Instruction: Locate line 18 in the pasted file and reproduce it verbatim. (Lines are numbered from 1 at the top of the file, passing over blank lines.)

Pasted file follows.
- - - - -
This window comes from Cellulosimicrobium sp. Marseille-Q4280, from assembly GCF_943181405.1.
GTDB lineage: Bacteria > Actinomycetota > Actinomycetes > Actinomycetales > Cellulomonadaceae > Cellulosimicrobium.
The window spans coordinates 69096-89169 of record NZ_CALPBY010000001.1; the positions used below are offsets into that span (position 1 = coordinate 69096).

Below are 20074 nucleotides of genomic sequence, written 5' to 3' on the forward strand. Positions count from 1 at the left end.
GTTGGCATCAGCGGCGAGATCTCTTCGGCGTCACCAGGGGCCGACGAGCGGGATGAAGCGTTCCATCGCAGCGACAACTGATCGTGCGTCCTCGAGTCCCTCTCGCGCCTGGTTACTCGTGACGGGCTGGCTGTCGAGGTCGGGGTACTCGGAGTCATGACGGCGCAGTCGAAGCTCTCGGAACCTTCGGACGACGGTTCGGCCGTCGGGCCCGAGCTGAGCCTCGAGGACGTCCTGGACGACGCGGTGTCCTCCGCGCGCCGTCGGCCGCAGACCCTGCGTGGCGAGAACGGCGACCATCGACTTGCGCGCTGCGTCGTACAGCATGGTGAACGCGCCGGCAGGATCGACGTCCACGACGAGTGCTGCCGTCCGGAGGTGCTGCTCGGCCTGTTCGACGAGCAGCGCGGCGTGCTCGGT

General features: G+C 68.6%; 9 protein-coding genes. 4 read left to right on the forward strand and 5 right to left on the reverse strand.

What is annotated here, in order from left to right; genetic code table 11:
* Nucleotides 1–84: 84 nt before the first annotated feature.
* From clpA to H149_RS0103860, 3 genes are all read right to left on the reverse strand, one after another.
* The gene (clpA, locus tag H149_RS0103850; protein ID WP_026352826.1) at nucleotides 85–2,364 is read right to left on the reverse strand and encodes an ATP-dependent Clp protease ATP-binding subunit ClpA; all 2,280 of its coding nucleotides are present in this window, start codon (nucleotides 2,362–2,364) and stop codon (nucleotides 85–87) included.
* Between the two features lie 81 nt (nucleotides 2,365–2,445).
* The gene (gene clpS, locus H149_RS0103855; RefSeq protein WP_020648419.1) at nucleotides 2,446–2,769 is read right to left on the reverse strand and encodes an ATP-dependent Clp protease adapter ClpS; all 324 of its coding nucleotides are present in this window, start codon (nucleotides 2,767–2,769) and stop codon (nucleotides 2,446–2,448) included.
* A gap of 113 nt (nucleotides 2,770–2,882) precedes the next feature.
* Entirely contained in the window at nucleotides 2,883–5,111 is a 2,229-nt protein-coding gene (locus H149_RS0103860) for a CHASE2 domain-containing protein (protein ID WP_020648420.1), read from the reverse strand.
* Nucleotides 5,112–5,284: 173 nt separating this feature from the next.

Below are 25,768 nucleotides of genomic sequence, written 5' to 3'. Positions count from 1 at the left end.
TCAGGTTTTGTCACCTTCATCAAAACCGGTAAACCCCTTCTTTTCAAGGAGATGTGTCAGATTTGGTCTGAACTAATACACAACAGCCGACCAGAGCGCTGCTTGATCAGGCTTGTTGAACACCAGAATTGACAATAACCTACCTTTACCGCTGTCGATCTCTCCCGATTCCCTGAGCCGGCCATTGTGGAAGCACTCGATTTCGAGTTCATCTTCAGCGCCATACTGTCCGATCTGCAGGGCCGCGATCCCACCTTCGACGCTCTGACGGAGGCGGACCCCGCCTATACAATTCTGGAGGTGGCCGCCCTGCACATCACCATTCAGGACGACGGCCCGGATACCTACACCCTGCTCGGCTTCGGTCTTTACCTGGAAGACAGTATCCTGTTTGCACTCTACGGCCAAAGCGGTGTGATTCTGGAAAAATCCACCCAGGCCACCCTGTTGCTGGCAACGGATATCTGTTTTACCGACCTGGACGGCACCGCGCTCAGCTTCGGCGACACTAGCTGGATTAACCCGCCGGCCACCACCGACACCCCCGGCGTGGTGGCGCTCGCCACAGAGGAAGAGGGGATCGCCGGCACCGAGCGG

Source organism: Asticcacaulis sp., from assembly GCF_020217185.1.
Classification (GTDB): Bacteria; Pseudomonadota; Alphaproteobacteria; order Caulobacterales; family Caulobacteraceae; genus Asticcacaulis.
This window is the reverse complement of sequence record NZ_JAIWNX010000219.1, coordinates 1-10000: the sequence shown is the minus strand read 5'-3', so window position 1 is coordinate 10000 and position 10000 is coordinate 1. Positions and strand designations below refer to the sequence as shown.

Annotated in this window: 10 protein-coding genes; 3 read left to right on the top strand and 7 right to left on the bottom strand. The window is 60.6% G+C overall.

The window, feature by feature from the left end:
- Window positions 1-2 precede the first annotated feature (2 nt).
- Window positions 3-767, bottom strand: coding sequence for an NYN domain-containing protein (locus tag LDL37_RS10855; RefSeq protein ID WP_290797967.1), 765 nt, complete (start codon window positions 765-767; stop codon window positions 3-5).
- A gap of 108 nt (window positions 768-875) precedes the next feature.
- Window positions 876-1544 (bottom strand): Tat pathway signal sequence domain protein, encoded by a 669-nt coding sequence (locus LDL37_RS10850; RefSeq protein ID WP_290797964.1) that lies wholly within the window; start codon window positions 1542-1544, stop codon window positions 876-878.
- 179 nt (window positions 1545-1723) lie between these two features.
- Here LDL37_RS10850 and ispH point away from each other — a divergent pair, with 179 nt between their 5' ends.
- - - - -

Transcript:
Source organism: Asticcacaulis sp., from assembly GCF_020217185.1.